Being There: The 2019 College of Engineering Commencement, Part I

Like most graduations, this one had students milling around a staging area and parents straining to find them; guests arriving late; graduates wondering how that sash goes on properly (i.e. engineers over-thinking the problem); the redolent strains of “Pomp and Circumstance” that recalled for parents their own distant graduations; doctoral hoodings by faculty members beaming with pride; speeches and cheers; academic achievers exalted; a well-ordered processional, a quick dash across the stage, and a handshake with the dean; families cheering for loved ones; and the dénouement, as 700 newly minted graduates funneled out after the ceremony.

But it was the small, singular moments that made the Class of 2019 Commencement of the College of Engineering, held last Thursday at The Mann Center, uniquely ours.

Rabbi Chaim Goldstein exhorted graduates to “take a moment for a selfless act” in a world full of self-absorption. Dean Sharon L. Walker, PhD, asked them to “reach across every divide.” BS/MS Mark Odorizzi received a rousing ovation for his perfect 4.0 grade point average. Class Speaker Christopher Henry spoke about his mother, who passed away while he was pursuing his degree, and Dean Walker was moved to hold him aside afterwards for a moment of recognition from all mothers.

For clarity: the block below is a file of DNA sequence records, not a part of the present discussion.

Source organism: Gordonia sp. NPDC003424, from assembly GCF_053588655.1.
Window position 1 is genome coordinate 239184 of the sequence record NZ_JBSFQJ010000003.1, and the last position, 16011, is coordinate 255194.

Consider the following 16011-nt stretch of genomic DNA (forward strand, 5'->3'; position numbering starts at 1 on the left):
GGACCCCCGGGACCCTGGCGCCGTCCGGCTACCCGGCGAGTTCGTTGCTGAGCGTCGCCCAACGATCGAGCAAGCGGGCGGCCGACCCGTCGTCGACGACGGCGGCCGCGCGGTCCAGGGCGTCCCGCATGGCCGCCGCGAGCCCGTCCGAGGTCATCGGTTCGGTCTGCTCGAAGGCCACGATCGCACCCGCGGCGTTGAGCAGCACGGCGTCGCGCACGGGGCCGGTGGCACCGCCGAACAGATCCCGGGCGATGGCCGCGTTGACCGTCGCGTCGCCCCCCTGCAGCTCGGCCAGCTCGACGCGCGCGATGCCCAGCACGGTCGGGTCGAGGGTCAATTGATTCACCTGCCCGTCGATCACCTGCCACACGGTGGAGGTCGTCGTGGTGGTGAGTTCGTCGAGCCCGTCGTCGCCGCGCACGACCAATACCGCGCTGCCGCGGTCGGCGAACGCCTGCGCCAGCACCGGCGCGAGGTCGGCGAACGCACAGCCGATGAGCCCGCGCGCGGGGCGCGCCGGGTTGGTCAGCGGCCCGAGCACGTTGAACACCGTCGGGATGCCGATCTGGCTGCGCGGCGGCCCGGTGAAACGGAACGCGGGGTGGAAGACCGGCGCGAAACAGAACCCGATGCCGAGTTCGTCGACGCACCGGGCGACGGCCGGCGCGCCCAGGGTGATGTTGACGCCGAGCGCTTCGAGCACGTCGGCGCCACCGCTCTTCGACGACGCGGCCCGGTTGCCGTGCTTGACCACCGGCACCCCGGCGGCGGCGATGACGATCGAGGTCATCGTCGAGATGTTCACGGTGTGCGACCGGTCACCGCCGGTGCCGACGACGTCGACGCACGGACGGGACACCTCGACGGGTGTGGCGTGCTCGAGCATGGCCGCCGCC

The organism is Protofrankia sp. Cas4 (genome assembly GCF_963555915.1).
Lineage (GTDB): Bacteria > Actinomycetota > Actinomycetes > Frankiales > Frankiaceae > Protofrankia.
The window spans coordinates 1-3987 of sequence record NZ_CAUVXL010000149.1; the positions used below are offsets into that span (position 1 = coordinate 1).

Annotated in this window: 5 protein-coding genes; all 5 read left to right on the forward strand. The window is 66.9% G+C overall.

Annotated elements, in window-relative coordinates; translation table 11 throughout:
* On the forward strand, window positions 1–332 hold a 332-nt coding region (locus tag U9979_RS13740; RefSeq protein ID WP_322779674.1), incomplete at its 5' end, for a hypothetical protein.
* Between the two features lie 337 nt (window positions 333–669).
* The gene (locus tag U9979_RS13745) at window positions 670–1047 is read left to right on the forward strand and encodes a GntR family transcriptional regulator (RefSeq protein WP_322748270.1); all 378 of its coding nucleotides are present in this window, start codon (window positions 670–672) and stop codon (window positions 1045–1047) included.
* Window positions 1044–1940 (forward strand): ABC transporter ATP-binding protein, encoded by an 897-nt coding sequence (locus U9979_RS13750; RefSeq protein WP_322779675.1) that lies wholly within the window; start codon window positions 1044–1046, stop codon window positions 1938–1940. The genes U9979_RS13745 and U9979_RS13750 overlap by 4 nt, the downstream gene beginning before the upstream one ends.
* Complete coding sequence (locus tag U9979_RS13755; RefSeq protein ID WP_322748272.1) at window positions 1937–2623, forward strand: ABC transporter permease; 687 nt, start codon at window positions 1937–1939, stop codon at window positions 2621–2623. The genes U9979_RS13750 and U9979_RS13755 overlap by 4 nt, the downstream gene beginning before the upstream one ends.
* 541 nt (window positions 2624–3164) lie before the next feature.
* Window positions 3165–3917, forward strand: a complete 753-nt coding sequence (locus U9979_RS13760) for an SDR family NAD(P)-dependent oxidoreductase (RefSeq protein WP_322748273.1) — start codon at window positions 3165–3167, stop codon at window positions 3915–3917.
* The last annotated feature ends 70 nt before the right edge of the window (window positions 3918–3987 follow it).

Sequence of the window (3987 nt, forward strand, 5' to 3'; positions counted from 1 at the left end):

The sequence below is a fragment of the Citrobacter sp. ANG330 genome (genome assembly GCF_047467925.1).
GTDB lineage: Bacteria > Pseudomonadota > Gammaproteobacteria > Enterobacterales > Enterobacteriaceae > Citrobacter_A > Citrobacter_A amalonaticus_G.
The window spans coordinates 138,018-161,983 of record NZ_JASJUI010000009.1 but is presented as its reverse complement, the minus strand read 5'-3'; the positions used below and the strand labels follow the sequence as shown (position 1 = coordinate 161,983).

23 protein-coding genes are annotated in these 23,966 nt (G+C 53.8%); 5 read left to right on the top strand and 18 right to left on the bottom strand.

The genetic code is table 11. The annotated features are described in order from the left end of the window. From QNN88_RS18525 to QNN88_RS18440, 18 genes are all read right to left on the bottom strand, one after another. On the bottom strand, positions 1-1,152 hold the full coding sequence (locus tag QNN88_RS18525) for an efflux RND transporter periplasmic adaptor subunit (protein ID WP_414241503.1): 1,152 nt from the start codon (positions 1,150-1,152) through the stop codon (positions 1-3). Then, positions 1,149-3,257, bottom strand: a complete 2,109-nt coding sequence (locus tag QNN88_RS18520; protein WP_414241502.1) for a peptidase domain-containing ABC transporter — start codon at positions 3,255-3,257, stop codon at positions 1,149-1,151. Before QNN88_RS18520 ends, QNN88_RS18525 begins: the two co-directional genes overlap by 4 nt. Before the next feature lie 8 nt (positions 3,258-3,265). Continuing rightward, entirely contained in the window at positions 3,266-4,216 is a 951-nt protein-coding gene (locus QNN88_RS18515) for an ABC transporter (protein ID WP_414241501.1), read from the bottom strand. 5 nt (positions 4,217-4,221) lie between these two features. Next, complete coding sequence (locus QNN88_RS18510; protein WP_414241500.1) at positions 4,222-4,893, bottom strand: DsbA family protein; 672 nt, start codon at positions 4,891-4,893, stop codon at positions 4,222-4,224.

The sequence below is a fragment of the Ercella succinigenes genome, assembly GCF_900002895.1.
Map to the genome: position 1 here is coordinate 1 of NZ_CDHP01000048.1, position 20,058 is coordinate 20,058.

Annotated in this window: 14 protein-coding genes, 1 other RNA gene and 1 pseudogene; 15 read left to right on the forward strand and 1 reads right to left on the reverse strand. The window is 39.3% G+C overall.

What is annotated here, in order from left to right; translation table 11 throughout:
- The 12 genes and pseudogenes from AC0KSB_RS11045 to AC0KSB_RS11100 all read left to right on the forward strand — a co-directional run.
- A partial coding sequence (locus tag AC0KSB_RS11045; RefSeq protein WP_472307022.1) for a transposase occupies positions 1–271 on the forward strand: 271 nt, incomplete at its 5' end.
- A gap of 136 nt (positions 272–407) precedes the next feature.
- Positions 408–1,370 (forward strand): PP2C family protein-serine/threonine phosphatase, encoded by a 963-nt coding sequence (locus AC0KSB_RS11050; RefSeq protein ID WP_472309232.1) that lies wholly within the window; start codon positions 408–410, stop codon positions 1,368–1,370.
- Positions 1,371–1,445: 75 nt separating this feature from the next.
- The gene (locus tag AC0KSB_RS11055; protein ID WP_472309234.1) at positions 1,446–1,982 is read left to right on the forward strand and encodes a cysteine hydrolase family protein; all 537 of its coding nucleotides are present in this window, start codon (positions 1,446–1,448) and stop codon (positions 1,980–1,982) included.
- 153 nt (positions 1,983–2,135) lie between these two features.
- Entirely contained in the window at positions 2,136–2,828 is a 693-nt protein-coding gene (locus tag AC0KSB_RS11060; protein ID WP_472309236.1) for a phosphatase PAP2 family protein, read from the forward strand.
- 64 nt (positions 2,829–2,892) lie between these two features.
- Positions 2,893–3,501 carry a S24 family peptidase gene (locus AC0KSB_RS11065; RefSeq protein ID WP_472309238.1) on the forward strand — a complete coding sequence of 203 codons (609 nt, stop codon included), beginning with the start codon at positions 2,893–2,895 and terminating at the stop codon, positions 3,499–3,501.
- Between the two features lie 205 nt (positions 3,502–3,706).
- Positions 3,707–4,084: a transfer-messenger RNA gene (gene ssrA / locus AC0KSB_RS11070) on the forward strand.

Several generations of Colby Mills-King’s family clustered together in their seats, and besieged him joyfully afterwards. Masters graduate Abraham Calvin decorated his mortarboard with a hexagonal close-packed atomic structure that hovered above him like a mobile. Alumnus Matt Wiese came back to Drexel to cheer on friend Kat Johnston. Keynote Speaker Nicholas M. Donofrio talked to students about courage, “engineer to engineer.” And at the far back of the audience, a tiny old woman with a bright blue scarf clapped and cried through the entire ceremony.

A day that began with wind and rain grew brighter in time for the processional, providing Executive Vice President and Nina Henderson Provost M. Brian Blake with the best take-away line of the day. Noting that the rain had been pouring down all morning but had cleared brilliantly by 12 noon, Blake said, with expert timing, “The sun will always shine on engineers.”

Tomorrow: “Part II: Faces of Commencement”

Photos by Corinne Strauss

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